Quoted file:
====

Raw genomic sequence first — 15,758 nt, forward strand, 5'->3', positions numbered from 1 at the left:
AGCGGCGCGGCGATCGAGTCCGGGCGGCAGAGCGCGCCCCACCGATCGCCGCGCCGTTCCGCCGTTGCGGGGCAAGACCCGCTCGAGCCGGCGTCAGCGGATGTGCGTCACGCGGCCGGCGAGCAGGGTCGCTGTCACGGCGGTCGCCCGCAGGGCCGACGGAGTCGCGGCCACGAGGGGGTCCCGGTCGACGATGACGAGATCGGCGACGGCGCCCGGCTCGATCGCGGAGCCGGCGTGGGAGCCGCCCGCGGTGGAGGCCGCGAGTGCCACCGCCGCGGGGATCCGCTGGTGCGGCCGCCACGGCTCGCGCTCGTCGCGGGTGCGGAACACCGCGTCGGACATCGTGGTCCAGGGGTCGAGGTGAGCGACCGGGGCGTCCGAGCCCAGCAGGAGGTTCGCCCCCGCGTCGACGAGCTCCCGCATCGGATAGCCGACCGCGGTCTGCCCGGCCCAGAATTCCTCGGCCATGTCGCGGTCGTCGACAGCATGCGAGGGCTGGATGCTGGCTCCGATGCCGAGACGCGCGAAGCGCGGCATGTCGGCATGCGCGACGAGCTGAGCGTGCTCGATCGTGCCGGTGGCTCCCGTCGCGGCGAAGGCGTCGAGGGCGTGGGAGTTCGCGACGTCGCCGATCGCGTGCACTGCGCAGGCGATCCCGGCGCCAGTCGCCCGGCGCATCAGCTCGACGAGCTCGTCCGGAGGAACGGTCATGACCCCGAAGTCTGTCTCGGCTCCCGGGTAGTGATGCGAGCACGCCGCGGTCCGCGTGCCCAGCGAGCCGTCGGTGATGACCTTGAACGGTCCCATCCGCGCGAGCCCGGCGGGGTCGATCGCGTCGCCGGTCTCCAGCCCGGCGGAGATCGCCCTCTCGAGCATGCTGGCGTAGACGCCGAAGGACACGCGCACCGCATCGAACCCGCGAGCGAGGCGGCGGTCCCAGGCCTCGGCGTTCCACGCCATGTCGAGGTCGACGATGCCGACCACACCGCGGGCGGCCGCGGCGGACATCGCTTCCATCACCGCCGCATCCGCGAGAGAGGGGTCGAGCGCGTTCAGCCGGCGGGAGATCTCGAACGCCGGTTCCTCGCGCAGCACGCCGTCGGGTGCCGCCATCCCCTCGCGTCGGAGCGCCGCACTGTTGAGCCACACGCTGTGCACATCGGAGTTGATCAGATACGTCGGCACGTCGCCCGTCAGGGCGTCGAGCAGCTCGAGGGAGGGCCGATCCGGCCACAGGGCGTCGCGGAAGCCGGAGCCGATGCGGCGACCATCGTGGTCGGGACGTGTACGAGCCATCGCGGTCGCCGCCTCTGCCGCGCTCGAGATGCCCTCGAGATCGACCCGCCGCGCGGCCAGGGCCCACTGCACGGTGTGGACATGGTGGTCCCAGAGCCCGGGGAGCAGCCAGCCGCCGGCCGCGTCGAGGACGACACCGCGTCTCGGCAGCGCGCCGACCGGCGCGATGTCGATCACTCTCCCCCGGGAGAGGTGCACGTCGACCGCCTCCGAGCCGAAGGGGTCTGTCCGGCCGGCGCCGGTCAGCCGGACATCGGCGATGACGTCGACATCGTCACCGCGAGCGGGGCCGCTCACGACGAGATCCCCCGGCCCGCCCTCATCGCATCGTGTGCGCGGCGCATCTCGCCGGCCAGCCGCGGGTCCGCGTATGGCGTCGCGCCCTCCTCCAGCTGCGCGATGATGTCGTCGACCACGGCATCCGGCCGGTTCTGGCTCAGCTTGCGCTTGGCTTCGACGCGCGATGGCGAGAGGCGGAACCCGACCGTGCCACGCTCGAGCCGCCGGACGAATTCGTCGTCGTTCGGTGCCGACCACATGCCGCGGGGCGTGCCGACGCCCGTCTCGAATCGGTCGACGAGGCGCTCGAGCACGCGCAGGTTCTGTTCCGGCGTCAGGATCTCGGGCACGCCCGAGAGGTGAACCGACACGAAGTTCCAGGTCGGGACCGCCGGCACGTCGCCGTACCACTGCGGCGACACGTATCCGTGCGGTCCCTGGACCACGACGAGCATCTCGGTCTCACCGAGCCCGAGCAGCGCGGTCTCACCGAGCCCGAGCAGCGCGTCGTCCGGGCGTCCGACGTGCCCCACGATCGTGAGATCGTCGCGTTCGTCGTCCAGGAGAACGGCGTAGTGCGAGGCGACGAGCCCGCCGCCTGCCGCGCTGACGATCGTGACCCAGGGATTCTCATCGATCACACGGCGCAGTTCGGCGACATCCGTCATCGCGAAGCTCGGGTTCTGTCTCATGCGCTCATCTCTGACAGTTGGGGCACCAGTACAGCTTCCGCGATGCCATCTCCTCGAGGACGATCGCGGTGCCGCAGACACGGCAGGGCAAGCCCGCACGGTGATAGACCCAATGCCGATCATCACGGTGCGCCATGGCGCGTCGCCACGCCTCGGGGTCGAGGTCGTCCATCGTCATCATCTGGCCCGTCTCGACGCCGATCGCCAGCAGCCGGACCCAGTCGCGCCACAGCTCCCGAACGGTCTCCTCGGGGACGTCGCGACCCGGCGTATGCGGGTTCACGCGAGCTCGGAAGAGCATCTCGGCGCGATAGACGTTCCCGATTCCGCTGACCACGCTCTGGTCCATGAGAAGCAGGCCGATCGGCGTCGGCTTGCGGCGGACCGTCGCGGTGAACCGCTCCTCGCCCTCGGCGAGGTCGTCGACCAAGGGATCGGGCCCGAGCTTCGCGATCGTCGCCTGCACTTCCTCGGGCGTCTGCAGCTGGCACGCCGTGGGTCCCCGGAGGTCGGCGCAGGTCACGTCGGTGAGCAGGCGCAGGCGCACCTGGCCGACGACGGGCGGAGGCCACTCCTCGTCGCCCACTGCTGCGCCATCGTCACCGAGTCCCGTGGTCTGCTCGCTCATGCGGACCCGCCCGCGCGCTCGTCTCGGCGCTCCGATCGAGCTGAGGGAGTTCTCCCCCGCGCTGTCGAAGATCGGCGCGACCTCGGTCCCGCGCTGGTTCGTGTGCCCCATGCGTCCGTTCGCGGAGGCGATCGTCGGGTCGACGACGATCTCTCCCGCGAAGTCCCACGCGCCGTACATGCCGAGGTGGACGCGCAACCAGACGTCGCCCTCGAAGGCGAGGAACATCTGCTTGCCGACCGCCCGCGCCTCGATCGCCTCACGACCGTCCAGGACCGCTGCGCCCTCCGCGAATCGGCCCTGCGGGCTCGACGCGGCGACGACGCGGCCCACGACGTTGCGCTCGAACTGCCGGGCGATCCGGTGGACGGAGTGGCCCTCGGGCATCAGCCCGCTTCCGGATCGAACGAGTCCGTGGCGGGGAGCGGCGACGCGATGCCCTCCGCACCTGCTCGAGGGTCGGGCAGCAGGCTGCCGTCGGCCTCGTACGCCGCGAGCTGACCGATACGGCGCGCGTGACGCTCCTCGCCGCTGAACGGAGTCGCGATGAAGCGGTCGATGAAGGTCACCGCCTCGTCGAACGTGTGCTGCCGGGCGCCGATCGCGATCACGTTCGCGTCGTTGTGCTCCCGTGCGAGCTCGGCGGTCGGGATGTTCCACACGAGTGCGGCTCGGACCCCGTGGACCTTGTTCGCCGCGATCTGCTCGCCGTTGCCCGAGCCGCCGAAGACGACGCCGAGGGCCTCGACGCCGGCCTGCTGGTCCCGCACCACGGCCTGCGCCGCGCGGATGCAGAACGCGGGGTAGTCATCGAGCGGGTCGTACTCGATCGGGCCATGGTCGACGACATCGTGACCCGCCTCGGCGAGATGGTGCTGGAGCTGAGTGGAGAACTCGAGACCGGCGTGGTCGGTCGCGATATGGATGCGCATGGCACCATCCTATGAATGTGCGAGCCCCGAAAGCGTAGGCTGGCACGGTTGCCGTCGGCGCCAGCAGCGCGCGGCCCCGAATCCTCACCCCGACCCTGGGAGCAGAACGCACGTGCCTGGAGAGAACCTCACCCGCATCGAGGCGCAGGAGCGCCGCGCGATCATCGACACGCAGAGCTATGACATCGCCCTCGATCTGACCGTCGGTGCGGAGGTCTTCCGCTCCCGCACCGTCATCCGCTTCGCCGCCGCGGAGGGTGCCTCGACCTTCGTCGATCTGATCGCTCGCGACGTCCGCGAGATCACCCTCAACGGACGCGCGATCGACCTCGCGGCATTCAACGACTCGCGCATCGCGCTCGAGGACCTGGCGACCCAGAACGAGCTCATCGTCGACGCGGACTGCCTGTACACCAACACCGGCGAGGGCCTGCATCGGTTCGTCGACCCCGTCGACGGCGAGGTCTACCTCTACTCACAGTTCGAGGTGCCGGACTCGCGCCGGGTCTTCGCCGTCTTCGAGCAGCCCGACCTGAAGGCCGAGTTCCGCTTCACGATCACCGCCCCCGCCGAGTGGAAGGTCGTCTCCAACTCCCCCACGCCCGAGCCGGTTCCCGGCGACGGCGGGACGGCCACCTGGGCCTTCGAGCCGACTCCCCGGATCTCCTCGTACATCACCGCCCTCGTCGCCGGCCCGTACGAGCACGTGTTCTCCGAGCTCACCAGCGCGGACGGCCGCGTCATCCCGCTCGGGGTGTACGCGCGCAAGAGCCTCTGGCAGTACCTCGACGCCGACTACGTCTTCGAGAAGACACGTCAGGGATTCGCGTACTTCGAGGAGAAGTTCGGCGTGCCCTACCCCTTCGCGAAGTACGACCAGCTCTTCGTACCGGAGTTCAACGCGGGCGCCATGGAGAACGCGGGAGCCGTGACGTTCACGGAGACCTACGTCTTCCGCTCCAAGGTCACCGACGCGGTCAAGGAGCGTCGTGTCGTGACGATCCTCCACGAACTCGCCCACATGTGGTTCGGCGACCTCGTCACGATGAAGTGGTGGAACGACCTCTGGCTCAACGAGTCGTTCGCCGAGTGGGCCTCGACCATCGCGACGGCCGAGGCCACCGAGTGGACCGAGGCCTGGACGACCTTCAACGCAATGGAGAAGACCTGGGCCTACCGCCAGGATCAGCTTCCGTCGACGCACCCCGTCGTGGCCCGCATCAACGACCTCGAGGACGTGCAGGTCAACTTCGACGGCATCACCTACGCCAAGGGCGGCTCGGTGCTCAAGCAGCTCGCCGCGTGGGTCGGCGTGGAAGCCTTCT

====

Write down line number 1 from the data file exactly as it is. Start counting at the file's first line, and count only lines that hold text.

Raw genomic sequence first — 15,758 nt, forward strand, 5'->3', positions numbered from 1 at the left: